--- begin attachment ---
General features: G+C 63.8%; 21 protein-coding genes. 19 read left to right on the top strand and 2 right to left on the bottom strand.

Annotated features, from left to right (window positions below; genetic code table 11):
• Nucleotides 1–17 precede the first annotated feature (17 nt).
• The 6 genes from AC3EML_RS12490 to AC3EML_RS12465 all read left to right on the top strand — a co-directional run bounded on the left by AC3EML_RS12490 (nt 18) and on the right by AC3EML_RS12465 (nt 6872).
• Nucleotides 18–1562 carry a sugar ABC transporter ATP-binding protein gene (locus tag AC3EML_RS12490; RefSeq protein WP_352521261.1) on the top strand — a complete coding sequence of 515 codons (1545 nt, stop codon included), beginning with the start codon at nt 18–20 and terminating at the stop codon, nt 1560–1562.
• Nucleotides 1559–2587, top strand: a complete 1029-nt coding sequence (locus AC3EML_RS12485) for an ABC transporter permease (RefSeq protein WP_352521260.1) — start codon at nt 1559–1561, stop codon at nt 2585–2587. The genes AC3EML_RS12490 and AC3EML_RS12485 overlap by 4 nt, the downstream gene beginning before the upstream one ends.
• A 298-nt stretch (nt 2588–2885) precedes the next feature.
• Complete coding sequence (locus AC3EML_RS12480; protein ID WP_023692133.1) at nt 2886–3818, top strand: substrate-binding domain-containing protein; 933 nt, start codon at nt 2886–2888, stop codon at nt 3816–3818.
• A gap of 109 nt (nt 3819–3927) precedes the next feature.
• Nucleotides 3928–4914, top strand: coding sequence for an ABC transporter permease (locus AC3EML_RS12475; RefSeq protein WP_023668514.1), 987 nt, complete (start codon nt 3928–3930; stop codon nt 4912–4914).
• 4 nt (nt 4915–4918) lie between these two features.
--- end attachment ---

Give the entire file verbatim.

General features: G+C 63.8%; 21 protein-coding genes. 19 read left to right on the top strand and 2 right to left on the bottom strand.

Annotated features, from left to right (window positions below; genetic code table 11):
• Nucleotides 1–17 precede the first annotated feature (17 nt).
• The 6 genes from AC3EML_RS12490 to AC3EML_RS12465 all read left to right on the top strand — a co-directional run bounded on the left by AC3EML_RS12490 (nt 18) and on the right by AC3EML_RS12465 (nt 6872).
• Nucleotides 18–1562 carry a sugar ABC transporter ATP-binding protein gene (locus tag AC3EML_RS12490; RefSeq protein WP_352521261.1) on the top strand — a complete coding sequence of 515 codons (1545 nt, stop codon included), beginning with the start codon at nt 18–20 and terminating at the stop codon, nt 1560–1562.
• Nucleotides 1559–2587, top strand: a complete 1029-nt coding sequence (locus AC3EML_RS12485) for an ABC transporter permease (RefSeq protein WP_352521260.1) — start codon at nt 1559–1561, stop codon at nt 2585–2587. The genes AC3EML_RS12490 and AC3EML_RS12485 overlap by 4 nt, the downstream gene beginning before the upstream one ends.
• A 298-nt stretch (nt 2588–2885) precedes the next feature.
• Complete coding sequence (locus AC3EML_RS12480; protein ID WP_023692133.1) at nt 2886–3818, top strand: substrate-binding domain-containing protein; 933 nt, start codon at nt 2886–2888, stop codon at nt 3816–3818.
• A gap of 109 nt (nt 3819–3927) precedes the next feature.
• Nucleotides 3928–4914, top strand: coding sequence for an ABC transporter permease (locus AC3EML_RS12475; RefSeq protein WP_023668514.1), 987 nt, complete (start codon nt 3928–3930; stop codon nt 4912–4914).
• 4 nt (nt 4915–4918) lie between these two features.